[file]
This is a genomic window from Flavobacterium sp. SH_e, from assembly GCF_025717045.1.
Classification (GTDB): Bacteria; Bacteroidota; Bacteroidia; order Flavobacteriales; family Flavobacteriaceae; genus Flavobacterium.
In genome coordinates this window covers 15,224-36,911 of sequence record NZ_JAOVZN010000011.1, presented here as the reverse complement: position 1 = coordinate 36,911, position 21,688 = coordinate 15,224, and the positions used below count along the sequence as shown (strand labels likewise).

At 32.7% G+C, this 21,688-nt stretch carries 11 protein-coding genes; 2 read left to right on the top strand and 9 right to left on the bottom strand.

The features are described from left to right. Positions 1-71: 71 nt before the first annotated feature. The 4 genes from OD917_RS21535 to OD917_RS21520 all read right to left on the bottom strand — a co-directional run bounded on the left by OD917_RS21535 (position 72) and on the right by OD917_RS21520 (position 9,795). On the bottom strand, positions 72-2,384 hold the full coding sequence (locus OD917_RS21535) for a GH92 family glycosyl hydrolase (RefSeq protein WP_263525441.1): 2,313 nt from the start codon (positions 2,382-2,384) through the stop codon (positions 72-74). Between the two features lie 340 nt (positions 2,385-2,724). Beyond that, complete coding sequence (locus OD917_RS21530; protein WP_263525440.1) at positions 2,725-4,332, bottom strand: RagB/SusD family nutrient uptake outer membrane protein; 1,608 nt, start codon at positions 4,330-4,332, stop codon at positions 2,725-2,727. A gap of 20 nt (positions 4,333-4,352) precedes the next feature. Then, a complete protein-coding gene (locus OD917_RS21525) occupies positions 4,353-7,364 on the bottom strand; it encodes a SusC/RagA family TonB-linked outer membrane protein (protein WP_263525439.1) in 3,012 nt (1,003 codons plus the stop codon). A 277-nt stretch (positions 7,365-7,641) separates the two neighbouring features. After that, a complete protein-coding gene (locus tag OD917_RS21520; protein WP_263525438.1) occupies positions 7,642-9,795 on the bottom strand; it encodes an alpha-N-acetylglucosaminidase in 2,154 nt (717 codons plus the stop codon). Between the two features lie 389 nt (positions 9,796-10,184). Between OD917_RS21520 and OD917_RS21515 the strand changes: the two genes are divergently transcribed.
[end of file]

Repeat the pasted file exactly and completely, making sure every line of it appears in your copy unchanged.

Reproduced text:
This is a genomic window from Flavobacterium sp. SH_e, from assembly GCF_025717045.1.
Classification (GTDB): Bacteria; Bacteroidota; Bacteroidia; order Flavobacteriales; family Flavobacteriaceae; genus Flavobacterium.
In genome coordinates this window covers 15,224-36,911 of sequence record NZ_JAOVZN010000011.1, presented here as the reverse complement: position 1 = coordinate 36,911, position 21,688 = coordinate 15,224, and the positions used below count along the sequence as shown (strand labels likewise).

At 32.7% G+C, this 21,688-nt stretch carries 11 protein-coding genes; 2 read left to right on the top strand and 9 right to left on the bottom strand.

The features are described from left to right. Positions 1-71: 71 nt before the first annotated feature. The 4 genes from OD917_RS21535 to OD917_RS21520 all read right to left on the bottom strand — a co-directional run bounded on the left by OD917_RS21535 (position 72) and on the right by OD917_RS21520 (position 9,795). On the bottom strand, positions 72-2,384 hold the full coding sequence (locus OD917_RS21535) for a GH92 family glycosyl hydrolase (RefSeq protein WP_263525441.1): 2,313 nt from the start codon (positions 2,382-2,384) through the stop codon (positions 72-74). Between the two features lie 340 nt (positions 2,385-2,724). Beyond that, complete coding sequence (locus OD917_RS21530; protein WP_263525440.1) at positions 2,725-4,332, bottom strand: RagB/SusD family nutrient uptake outer membrane protein; 1,608 nt, start codon at positions 4,330-4,332, stop codon at positions 2,725-2,727. A gap of 20 nt (positions 4,333-4,352) precedes the next feature. Then, a complete protein-coding gene (locus OD917_RS21525) occupies positions 4,353-7,364 on the bottom strand; it encodes a SusC/RagA family TonB-linked outer membrane protein (protein WP_263525439.1) in 3,012 nt (1,003 codons plus the stop codon). A 277-nt stretch (positions 7,365-7,641) separates the two neighbouring features. After that, a complete protein-coding gene (locus tag OD917_RS21520; protein WP_263525438.1) occupies positions 7,642-9,795 on the bottom strand; it encodes an alpha-N-acetylglucosaminidase in 2,154 nt (717 codons plus the stop codon). Between the two features lie 389 nt (positions 9,796-10,184). Between OD917_RS21520 and OD917_RS21515 the strand changes: the two genes are divergently transcribed.